Bacteria that are immune to antibiotics are in your grocery store and kitchen right now, meaning that you are at risk for a unique form of food poisoning.

The microbes can cause illness and even death. But there?s also the danger that when the microbes mix with other bacteria in your kitchen or inside your intestines, they could share their resistance to drugs with more benign bacteria, causing them to become immune to treatment, as well.

Bacteria can develop drug resistance in the environment, in hospitals, and within a person who is being treated with antibiotics. But the way farm animals are raised plays a large part in this problem, according to Burke Cunha, of Winthrop-University Hospital in Mineola, New York. ?The volume of antibiotics used in animal feeds equals or exceeds that used to treat infections in humans,? he writes in an article in the British medical journal Lancet. ?Many of the antibiotics that have been used to supplement animals feeds are the very ones most likely to induce resistance.? If livestock develop resistant bacteria, it can taint meat or foods exposed to the animals? waste.

Several cases of this were reported at the recent meeting of the American Society for Microbiology in Orlando, Florida. Michael Teuber of the Swiss Federal Research Institute in Zurich found normally harmless bacteria in salami that were resistant to 5 common antibiotics. In lab tests, the salami?s bacteria easily donated their resistant genes to other bacteria.

When Teuber?s group examined salami in the U.S., they found no bacteria because the meat had been sterilized during production. However David Wagner of the FDA found the same kind of bacteria in raw meat from local supermarkets. To rule out the spread of bacteria inside the store, his team examined only factory-packaged meat. Bacteria turned up in 67 percent of the chicken, 34 percent of the turkey and 66 percent of the beef. At least some of the microbes in each sample proved resistant to multiple antibiotics, although not necessarily to the same combinations of drugs.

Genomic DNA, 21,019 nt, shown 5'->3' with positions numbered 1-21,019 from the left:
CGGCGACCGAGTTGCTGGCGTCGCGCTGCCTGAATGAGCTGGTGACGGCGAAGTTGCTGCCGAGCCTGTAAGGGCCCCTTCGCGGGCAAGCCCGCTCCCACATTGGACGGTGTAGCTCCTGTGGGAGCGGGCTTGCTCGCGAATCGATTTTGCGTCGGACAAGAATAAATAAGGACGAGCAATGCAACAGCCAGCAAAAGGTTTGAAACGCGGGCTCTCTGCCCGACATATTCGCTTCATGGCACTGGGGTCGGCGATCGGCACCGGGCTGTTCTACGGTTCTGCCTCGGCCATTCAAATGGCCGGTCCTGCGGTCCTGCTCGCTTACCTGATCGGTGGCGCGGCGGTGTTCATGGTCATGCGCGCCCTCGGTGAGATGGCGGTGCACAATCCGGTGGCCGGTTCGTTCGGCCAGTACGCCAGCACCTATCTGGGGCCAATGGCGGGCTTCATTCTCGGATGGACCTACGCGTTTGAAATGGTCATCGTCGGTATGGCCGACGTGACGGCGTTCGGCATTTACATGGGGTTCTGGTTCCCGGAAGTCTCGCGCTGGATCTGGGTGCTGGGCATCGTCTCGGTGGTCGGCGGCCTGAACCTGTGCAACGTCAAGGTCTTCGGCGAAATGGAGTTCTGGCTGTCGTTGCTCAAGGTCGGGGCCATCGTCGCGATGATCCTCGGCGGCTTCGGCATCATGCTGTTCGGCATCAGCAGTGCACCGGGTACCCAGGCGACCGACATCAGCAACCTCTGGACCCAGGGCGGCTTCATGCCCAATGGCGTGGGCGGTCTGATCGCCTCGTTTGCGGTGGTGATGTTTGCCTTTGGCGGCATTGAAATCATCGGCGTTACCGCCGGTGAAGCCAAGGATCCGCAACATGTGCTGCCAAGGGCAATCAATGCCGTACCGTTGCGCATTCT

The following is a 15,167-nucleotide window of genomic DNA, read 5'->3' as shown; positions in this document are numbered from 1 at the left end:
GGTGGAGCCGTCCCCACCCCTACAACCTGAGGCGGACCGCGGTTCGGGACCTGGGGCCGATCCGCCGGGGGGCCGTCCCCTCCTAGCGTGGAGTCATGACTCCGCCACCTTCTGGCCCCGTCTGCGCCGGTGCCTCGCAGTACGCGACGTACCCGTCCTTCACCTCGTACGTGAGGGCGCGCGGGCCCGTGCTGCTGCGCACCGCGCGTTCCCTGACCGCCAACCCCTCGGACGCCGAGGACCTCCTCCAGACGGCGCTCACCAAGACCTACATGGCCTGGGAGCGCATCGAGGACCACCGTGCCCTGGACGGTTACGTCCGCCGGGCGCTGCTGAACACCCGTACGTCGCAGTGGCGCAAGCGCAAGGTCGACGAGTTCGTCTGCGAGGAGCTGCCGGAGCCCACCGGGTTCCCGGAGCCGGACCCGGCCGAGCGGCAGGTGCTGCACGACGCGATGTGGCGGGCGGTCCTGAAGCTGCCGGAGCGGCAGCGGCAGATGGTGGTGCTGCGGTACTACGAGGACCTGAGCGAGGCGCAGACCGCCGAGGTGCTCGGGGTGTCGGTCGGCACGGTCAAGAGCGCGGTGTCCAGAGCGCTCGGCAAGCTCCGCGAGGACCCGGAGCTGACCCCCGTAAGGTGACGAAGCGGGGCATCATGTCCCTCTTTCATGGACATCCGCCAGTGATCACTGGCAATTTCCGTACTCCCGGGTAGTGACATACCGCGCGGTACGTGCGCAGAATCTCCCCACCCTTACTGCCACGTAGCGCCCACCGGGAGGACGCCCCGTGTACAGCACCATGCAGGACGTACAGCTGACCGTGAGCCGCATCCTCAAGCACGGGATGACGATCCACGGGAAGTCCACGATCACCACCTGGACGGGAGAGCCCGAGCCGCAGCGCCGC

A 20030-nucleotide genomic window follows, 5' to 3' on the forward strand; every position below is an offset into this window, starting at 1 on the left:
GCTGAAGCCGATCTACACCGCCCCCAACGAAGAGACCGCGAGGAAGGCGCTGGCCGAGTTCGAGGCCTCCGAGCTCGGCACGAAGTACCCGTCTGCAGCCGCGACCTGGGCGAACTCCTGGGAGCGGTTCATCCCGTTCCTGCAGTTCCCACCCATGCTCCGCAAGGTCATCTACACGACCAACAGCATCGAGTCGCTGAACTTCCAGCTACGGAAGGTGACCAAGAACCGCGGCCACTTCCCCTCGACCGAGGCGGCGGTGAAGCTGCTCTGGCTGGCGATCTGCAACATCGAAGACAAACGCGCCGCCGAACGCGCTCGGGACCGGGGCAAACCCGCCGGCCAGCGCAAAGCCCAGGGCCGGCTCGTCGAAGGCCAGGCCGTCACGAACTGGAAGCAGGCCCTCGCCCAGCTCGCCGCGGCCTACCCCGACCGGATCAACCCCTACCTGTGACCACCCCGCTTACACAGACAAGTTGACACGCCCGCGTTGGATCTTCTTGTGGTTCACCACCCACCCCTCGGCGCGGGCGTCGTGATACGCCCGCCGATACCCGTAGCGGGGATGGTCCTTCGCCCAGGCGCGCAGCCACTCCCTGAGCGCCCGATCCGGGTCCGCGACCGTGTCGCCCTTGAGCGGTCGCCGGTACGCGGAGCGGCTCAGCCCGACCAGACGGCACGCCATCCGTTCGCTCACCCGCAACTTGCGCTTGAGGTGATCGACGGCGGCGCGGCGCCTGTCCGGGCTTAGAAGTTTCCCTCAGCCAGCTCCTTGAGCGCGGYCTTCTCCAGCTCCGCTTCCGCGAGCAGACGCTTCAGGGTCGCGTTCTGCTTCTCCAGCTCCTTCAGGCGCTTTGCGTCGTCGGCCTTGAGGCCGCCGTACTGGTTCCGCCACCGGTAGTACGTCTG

The poultry was resistant to more drugs than the beef. 70 percent were immune to penicillin and 39 percent to streptomycin. Both beef and poultry showed high rates of resistance to tetracycline. These are some of the most commonly used antibiotics, and eating these foods could mean that, should you get sick, these drugs might not work for you.

Last year, Shaohua Zhao of the FDA tested for antibiotic-resistant bacteria in imported foods other than meat, such as fresh and frozen seafood, parsley and cheese. The rate was highest in imports from developing countries.

?We like to think that our food supply is perfectly safe and I think it can be if we address the problem more aggressively,? says Stuart Levy of Tufts University in Boston. ?But that is going to take time and additional funds from the state and federal governments.?

Meanwhile, he recommends that you cook foods to high temperatures and thoroughly wash all raw foods, as well as carefully cleanse all cutting boards and counters.

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